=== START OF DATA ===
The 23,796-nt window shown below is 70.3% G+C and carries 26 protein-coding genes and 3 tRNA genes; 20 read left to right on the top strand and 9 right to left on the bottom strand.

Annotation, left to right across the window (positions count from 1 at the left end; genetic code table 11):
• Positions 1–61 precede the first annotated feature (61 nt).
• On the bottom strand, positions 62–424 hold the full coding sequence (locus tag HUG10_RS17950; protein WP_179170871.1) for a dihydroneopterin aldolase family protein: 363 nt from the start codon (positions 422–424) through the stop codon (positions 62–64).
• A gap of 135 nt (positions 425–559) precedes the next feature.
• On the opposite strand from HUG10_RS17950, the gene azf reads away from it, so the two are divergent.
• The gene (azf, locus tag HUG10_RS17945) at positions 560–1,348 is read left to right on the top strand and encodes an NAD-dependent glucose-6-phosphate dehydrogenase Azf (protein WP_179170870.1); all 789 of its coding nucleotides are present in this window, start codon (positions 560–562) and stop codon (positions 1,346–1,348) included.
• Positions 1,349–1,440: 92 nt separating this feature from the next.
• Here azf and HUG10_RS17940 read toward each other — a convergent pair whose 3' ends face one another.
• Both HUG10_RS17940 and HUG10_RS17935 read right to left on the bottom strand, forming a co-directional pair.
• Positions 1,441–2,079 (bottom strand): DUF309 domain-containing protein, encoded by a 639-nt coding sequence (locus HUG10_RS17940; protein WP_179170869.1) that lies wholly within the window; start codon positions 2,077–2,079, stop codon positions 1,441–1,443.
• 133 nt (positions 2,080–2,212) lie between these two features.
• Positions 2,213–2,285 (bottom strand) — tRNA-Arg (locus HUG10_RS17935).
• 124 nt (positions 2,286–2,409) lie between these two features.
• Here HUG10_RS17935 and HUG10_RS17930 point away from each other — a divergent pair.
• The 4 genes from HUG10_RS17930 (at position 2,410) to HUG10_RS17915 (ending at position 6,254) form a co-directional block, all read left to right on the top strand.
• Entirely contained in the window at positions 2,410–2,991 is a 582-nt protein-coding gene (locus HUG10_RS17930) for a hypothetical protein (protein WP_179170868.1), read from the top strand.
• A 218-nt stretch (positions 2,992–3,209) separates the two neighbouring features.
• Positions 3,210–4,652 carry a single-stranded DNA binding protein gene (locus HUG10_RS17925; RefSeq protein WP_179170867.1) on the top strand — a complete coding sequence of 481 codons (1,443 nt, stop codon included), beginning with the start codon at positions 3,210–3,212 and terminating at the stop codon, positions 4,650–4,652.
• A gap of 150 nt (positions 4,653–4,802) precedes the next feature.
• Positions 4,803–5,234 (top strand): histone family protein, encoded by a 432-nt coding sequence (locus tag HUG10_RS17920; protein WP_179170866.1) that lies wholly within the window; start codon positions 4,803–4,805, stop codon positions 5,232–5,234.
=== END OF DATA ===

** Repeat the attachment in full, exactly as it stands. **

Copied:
The 23,796-nt window shown below is 70.3% G+C and carries 26 protein-coding genes and 3 tRNA genes; 20 read left to right on the top strand and 9 right to left on the bottom strand.

Annotation, left to right across the window (positions count from 1 at the left end; genetic code table 11):
• Positions 1–61 precede the first annotated feature (61 nt).
• On the bottom strand, positions 62–424 hold the full coding sequence (locus tag HUG10_RS17950; protein WP_179170871.1) for a dihydroneopterin aldolase family protein: 363 nt from the start codon (positions 422–424) through the stop codon (positions 62–64).
• A gap of 135 nt (positions 425–559) precedes the next feature.
• On the opposite strand from HUG10_RS17950, the gene azf reads away from it, so the two are divergent.
• The gene (azf, locus tag HUG10_RS17945) at positions 560–1,348 is read left to right on the top strand and encodes an NAD-dependent glucose-6-phosphate dehydrogenase Azf (protein WP_179170870.1); all 789 of its coding nucleotides are present in this window, start codon (positions 560–562) and stop codon (positions 1,346–1,348) included.
• Positions 1,349–1,440: 92 nt separating this feature from the next.
• Here azf and HUG10_RS17940 read toward each other — a convergent pair whose 3' ends face one another.
• Both HUG10_RS17940 and HUG10_RS17935 read right to left on the bottom strand, forming a co-directional pair.
• Positions 1,441–2,079 (bottom strand): DUF309 domain-containing protein, encoded by a 639-nt coding sequence (locus HUG10_RS17940; protein WP_179170869.1) that lies wholly within the window; start codon positions 2,077–2,079, stop codon positions 1,441–1,443.
• 133 nt (positions 2,080–2,212) lie between these two features.
• Positions 2,213–2,285 (bottom strand) — tRNA-Arg (locus HUG10_RS17935).
• 124 nt (positions 2,286–2,409) lie between these two features.
• Here HUG10_RS17935 and HUG10_RS17930 point away from each other — a divergent pair.
• The 4 genes from HUG10_RS17930 (at position 2,410) to HUG10_RS17915 (ending at position 6,254) form a co-directional block, all read left to right on the top strand.
• Entirely contained in the window at positions 2,410–2,991 is a 582-nt protein-coding gene (locus HUG10_RS17930) for a hypothetical protein (protein WP_179170868.1), read from the top strand.
• A 218-nt stretch (positions 2,992–3,209) separates the two neighbouring features.
• Positions 3,210–4,652 carry a single-stranded DNA binding protein gene (locus HUG10_RS17925; RefSeq protein WP_179170867.1) on the top strand — a complete coding sequence of 481 codons (1,443 nt, stop codon included), beginning with the start codon at positions 3,210–3,212 and terminating at the stop codon, positions 4,650–4,652.
• A gap of 150 nt (positions 4,653–4,802) precedes the next feature.
• Positions 4,803–5,234 (top strand): histone family protein, encoded by a 432-nt coding sequence (locus tag HUG10_RS17920; protein WP_179170866.1) that lies wholly within the window; start codon positions 4,803–4,805, stop codon positions 5,232–5,234.